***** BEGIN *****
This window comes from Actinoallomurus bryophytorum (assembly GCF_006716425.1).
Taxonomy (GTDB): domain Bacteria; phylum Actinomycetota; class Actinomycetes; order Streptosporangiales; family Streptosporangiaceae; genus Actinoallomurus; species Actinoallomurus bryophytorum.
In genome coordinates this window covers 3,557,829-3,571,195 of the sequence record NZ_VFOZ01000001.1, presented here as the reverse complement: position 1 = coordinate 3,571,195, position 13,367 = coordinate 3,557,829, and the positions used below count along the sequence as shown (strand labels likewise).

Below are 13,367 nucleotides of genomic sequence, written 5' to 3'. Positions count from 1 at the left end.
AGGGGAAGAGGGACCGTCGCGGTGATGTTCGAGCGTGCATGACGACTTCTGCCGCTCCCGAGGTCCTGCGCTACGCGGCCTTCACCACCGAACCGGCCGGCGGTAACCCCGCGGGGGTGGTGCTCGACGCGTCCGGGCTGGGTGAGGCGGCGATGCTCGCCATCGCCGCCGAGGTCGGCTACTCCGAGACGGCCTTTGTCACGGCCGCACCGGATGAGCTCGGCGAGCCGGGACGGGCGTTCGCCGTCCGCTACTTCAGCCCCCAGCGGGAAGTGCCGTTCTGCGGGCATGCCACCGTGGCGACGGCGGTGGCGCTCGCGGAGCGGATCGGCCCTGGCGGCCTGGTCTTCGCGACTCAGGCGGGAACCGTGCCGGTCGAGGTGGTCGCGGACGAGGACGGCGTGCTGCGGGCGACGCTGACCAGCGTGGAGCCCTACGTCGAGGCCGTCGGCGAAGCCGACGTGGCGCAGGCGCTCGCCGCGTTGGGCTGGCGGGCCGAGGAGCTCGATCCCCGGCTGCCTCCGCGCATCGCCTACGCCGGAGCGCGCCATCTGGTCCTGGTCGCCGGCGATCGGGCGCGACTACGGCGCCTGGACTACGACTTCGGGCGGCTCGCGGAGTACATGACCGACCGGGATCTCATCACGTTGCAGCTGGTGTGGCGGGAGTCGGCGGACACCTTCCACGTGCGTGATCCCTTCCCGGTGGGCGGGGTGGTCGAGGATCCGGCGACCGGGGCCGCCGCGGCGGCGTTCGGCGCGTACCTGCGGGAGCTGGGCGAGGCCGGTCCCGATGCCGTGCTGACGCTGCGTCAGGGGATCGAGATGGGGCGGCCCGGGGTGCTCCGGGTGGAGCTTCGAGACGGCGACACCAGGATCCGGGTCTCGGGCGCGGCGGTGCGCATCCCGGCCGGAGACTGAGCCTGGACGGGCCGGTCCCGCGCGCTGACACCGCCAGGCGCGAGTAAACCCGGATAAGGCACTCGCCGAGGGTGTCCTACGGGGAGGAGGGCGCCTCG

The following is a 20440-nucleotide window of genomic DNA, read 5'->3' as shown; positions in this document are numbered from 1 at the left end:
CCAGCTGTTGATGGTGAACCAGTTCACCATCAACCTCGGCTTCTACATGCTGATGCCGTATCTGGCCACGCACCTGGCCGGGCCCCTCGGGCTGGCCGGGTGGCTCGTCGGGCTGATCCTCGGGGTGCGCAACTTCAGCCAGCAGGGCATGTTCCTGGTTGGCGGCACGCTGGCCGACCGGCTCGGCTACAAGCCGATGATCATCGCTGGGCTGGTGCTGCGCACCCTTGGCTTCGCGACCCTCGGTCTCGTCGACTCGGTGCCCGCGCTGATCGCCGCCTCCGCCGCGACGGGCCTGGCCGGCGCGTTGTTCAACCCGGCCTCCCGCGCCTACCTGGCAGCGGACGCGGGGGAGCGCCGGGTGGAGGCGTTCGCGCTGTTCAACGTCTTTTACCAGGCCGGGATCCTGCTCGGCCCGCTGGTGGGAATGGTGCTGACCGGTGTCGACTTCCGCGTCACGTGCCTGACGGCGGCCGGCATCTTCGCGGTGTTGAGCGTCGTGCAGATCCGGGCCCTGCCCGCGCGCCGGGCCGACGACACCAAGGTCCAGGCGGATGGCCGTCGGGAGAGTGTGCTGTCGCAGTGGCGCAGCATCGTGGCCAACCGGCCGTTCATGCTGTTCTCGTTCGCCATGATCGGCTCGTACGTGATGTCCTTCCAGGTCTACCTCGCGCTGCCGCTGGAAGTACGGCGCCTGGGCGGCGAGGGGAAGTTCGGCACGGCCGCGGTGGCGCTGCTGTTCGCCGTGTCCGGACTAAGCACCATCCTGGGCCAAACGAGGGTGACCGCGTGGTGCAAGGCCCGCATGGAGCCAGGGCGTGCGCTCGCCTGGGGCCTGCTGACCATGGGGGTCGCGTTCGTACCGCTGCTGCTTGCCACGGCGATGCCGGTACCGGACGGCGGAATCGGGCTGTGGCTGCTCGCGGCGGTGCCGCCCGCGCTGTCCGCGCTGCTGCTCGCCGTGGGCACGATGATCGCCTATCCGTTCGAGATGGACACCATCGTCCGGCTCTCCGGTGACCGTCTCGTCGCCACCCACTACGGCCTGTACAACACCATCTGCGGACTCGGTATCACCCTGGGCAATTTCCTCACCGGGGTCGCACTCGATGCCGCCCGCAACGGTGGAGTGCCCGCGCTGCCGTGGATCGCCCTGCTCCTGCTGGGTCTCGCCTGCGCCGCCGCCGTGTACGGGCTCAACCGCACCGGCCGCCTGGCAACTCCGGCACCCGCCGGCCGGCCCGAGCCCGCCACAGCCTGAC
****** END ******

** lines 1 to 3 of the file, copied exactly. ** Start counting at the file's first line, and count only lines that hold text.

This window comes from Actinoallomurus bryophytorum (assembly GCF_006716425.1).
Taxonomy (GTDB): domain Bacteria; phylum Actinomycetota; class Actinomycetes; order Streptosporangiales; family Streptosporangiaceae; genus Actinoallomurus; species Actinoallomurus bryophytorum.
In genome coordinates this window covers 3,557,829-3,571,195 of the sequence record NZ_VFOZ01000001.1, presented here as the reverse complement: position 1 = coordinate 3,571,195, position 13,367 = coordinate 3,557,829, and the positions used below count along the sequence as shown (strand labels likewise).